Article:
David Goldfarb, MD Appointed Clinical Chief in the Division of Nephrology

Medicine Department Chair and Nephrology Division Director Announce Appointment

January 31, 2007

Dear Colleagues,

Dr. Edward Y. Skolnik and I are pleased to announce the appointment of Dr. David Goldfarb to Clinical Chief in the Division of Nephrology. In this new position, Dr. Goldfarb will help in overseeing the clinical direction of Nephrology services throughout NYU Medical Center. In addition, Dr. Goldfarb will work to further develop and improve clinical research within the Division of Nephrology, working closely with Dr. Skolnik, the Norman S. Wikler Professor of Medicine and Director of the Division.

Dr. Goldfarb is currently Professor of Medicine and Physiology and Neuroscience at NYU and Chief of the Nephrology Section at the New York campus of the New York Harbor Health Care Veterans Affairs System. He received a BA from Yale in 1977 and his MD from Yale School of Medicine in 1981. He trained in internal medicine at NYU in 1981-1984 and served as chief resident at the VA in 1984-1985. He then completed his training in nephrology at NYU from 1985-1987. He has worked full-time in the nephrology section at the New York VA and in the NYU nephrology division since 1987.

Dr. Goldfarb is internationally recognized for his studies on kidney stones. Dr. Goldfarb started the NYU Kidney Stone Prevention Program where he oversees the clinical care of kidney stone-formers and performs clinical research in kidney stone treatment and prevention. He has authored many articles and book chapters on nephrolithiasis and is invited frequently to speak on this subject at both national and international meetings. Dr. Goldfarb was among the first researchers to demonstrate genetic linkages of kidney stones in the general population. His current work includes the effects of intestinal bacteria on urinary oxalate excretion, the effects of foods and beverages on urine chemistry, and treatment of cystinuria. Dr. Goldfarb also is collaborating with researchers in Iceland and Children’s Hospital of Pennsylvania to find other genetic causes of kidney stones. In addition to his studies on kidney stones, Dr. Goldfarb is a member of the Executive Committees of three national VA Cooperative Studies Program trials, including the recently concluded “Homocysteine Study,” a trial of high-dose folic acid for patients with kidney disease.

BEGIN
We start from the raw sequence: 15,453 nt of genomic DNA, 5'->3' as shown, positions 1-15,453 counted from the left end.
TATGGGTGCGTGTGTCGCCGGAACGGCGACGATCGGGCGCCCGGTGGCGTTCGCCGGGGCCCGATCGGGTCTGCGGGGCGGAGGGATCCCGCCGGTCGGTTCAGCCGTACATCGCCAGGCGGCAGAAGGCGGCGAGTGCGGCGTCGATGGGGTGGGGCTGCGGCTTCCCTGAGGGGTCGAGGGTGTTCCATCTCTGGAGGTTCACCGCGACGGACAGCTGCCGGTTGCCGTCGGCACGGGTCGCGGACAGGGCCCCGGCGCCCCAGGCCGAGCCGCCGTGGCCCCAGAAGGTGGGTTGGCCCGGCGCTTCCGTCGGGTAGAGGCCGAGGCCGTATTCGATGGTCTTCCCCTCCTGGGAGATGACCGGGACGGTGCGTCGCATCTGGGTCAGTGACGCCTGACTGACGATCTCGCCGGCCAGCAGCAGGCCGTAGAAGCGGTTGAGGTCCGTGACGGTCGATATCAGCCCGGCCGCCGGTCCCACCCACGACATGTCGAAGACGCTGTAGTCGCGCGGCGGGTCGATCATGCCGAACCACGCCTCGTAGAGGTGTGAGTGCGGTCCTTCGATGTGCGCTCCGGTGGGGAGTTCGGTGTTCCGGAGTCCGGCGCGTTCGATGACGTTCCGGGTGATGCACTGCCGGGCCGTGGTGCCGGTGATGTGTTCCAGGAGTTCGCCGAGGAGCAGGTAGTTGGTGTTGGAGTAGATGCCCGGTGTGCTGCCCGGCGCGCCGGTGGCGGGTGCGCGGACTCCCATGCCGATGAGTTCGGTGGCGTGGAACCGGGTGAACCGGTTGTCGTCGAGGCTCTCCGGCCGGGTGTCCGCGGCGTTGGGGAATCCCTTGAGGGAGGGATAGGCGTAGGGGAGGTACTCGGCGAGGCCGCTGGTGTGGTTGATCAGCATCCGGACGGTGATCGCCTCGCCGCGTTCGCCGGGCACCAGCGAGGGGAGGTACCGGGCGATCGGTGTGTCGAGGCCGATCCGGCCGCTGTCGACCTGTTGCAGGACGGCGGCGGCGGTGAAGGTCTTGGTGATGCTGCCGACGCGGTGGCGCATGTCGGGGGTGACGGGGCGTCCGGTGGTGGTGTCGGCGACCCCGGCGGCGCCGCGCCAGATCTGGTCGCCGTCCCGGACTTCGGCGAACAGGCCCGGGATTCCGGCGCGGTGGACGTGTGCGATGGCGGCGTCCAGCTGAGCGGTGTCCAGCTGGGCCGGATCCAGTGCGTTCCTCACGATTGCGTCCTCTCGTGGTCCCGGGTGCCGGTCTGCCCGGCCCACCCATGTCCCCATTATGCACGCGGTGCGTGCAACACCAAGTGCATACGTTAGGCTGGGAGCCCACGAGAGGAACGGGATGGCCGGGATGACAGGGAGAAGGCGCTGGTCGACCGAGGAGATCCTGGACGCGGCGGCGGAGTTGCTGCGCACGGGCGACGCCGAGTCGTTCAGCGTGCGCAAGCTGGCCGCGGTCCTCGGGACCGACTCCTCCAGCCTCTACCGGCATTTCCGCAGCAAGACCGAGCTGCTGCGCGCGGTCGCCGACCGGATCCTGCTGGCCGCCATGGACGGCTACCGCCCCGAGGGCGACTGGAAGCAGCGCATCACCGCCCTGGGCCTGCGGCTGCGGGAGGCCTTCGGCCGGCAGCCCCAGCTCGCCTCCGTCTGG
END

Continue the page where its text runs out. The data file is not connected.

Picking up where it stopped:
Dr. Goldfarb also is an outstanding teacher. He was voted “Distinguished Teacher in the Basic Sciences” by the NYU Class of 2006 for teaching renal physiology, and “Teacher of the Year” by the Class of 2005 for his directing the nephrology section of the second-year pathophysiology course. He also is frequently voted “best teacher” in the Nephrology Section by the Renal Fellows. Please join us in welcoming Dr. Goldfarb to this new position. 

Sincerely yours,

Martin J. Blaser, M.D.
Frederick H. King Professor of Internal Medicine
Chair, Department of Medicine

Edward Y. Skolnik, M.D.
Norman S. Wikler Professor of Medicine
Division Director, Nephrology